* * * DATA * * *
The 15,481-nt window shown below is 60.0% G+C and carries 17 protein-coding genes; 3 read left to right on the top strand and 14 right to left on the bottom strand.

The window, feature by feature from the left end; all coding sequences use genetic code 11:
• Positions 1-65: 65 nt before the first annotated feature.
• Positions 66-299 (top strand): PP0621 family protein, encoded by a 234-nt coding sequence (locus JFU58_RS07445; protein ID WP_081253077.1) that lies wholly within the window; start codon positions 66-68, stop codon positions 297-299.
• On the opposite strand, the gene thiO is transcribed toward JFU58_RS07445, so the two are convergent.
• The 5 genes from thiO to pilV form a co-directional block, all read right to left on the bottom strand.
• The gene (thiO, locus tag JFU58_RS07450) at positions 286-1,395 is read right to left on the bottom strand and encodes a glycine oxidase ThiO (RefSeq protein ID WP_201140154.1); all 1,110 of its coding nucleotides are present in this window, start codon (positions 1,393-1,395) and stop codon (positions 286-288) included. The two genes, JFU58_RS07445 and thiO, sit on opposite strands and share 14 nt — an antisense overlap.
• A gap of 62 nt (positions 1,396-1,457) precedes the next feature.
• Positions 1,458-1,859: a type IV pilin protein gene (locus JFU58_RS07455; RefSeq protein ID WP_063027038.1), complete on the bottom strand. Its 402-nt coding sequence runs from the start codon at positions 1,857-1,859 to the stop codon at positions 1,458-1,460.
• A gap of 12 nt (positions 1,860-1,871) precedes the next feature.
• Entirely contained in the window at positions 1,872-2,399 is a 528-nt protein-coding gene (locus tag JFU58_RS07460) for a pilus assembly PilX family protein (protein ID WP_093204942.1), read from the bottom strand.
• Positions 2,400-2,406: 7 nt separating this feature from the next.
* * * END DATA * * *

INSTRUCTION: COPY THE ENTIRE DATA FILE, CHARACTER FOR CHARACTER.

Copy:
The 15,481-nt window shown below is 60.0% G+C and carries 17 protein-coding genes; 3 read left to right on the top strand and 14 right to left on the bottom strand.

The window, feature by feature from the left end; all coding sequences use genetic code 11:
• Positions 1-65: 65 nt before the first annotated feature.
• Positions 66-299 (top strand): PP0621 family protein, encoded by a 234-nt coding sequence (locus JFU58_RS07445; protein ID WP_081253077.1) that lies wholly within the window; start codon positions 66-68, stop codon positions 297-299.
• On the opposite strand, the gene thiO is transcribed toward JFU58_RS07445, so the two are convergent.
• The 5 genes from thiO to pilV form a co-directional block, all read right to left on the bottom strand.
• The gene (thiO, locus tag JFU58_RS07450) at positions 286-1,395 is read right to left on the bottom strand and encodes a glycine oxidase ThiO (RefSeq protein ID WP_201140154.1); all 1,110 of its coding nucleotides are present in this window, start codon (positions 1,393-1,395) and stop codon (positions 286-288) included. The two genes, JFU58_RS07445 and thiO, sit on opposite strands and share 14 nt — an antisense overlap.
• A gap of 62 nt (positions 1,396-1,457) precedes the next feature.
• Positions 1,458-1,859: a type IV pilin protein gene (locus JFU58_RS07455; RefSeq protein ID WP_063027038.1), complete on the bottom strand. Its 402-nt coding sequence runs from the start codon at positions 1,857-1,859 to the stop codon at positions 1,458-1,460.
• A gap of 12 nt (positions 1,860-1,871) precedes the next feature.
• Entirely contained in the window at positions 1,872-2,399 is a 528-nt protein-coding gene (locus tag JFU58_RS07460) for a pilus assembly PilX family protein (protein ID WP_093204942.1), read from the bottom strand.
• Positions 2,400-2,406: 7 nt separating this feature from the next.